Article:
John Heard Jr., John Boy, was insubordinate, was lyrical, was ridiculously unselfish, and he was charismatic as hell. He was so authentic, so straightforward, so odd, so sensual, and so bold.
He died 4 years ago.
“I used to be a good actor. When I was younger, I was going to be a big star.” – John Heard.
But nothing was more potent than Heard’s review in life. He breathed in hard, electric, and fearlessly. He was wild and passionate. He was as faithful, loyal, honest, dedicated, loyal, genuine, dependable, trustworthy, and generous as they come. He was a friend and a dear neighbor and a legend in his time.
In 2008, he said: “I think I had my time. I dropped the ball, as my father would say. I could have done more with my career than I did, and I got sidetracked. But that’s OK, that’s alright, that’s the way it is—no sour grapes. I mean, I don’t have any regrets except that I could have played some more significant parts. I could have played Hamlet, I could have played Iago in Othello, I could have played A Long Day’s Journey, and I had some problems, and it didn’t work. And those … I regret. I regret not having those heavyweight parts under my belt.”
His favorites jobs: Cutter’s Way, Mindwalk and C.H.U.D
My favorite Heard’s movies: Mindwalk ( 1990) and Steel City (2006)
Soccer has the dangerous function of diverting society from its priority problems, such as unemployment, poor income distribution, social injustice, and the precarious living conditions of specific segments of our community.
Soccer is the “opium of people.” It serves as an instrument of the ruling class to manipulate the masses to sublimate the misery and misadventures of poverty through the meteoric success of winning a domestic championship or international. The primary meaning of soccer has been its use by the elite to support the official ideology and direct social energy in ways compatible with prevailing social values.
More proof that PETA could bring about the end of the fur industry: After years of persistent campaigning by the organization and local activists, Israel has banned the sale of fur, making it the first country in the world to do so.
The historic ban represents a victory for so many. PETA Senior Vice President of Campaigns Dan Mathews and PETA Honorary Director Pamela Anderson personally lobbied government officials in Tel Aviv and appealed to Prime Minister Benjamin Netanyahu to support a ban on fur. Local activists have campaigned for years to achieve such a ban. Israel Minister of Environmental Protection Gila Gamliel signed the bill into law today after an overwhelming 86% of Israelis showed support for the proposal. Most importantly, this victory belongs to animals—the rabbits, minks, foxes, and other vulnerable species who suffer and are killed for human vanity.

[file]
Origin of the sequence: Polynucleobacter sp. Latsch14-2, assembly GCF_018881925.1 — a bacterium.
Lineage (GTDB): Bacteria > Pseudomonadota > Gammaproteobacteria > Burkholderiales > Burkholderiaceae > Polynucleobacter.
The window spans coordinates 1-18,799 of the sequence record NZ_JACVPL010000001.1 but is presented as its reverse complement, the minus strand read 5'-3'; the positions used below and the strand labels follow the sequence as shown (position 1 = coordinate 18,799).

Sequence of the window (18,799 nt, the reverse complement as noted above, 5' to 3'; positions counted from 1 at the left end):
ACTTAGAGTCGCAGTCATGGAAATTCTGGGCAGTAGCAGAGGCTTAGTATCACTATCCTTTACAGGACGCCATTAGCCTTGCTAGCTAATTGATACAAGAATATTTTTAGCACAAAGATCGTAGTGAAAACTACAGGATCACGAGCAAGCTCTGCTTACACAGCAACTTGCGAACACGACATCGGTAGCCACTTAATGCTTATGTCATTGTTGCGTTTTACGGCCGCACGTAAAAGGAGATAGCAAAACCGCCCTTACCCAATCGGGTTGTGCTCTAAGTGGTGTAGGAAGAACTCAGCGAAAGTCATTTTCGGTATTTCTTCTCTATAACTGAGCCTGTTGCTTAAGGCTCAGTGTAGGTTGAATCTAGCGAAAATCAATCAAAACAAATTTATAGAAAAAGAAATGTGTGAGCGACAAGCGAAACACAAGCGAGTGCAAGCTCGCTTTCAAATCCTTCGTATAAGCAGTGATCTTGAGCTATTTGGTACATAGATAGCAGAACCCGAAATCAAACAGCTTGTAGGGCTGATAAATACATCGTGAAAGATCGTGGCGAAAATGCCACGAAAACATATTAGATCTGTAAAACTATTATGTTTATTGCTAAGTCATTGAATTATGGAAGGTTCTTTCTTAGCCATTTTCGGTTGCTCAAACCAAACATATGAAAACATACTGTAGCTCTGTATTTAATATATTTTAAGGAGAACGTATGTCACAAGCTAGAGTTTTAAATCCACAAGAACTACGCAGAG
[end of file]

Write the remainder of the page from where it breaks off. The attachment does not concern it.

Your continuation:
Pamela Anderson has been speaking out against the fur industry for years—the PETA honorary director was among the first to bare all for PETA’s “I’d Rather Go Naked Than Wear Fur” campaign.
For decades, PETA and our international affiliates have exposed horrific cruelty on fur farms, demonstrating that animals spend their entire lives confined to cramped, filthy wire cages. Fur farmers use the cheapest killing methods available, including neck-breaking, suffocation, poisoning, and genital electrocution. Numerous video investigations have revealed minks being gassed en masse, foxes being electrocuted, rabbits screaming in pain as they’re shocked with electrical devices, and numerous animals being skinned alive.
There’s another reason every country should follow in Israel’s footsteps: Cramming sick and stressed animals together in unsanitary conditions on fur farms creates the perfect breeding ground for deadly diseases. The novel coronavirus has been found on mink fur farms in a dozen countries—Canada, Denmark (where a variant of the disease in minks infected humans), France, Greece, Italy, Latvia, Lithuania, the Netherlands, Poland, Spain, Sweden, and the U.S.—resulting in the emergency mass slaughter of tens of millions of animals.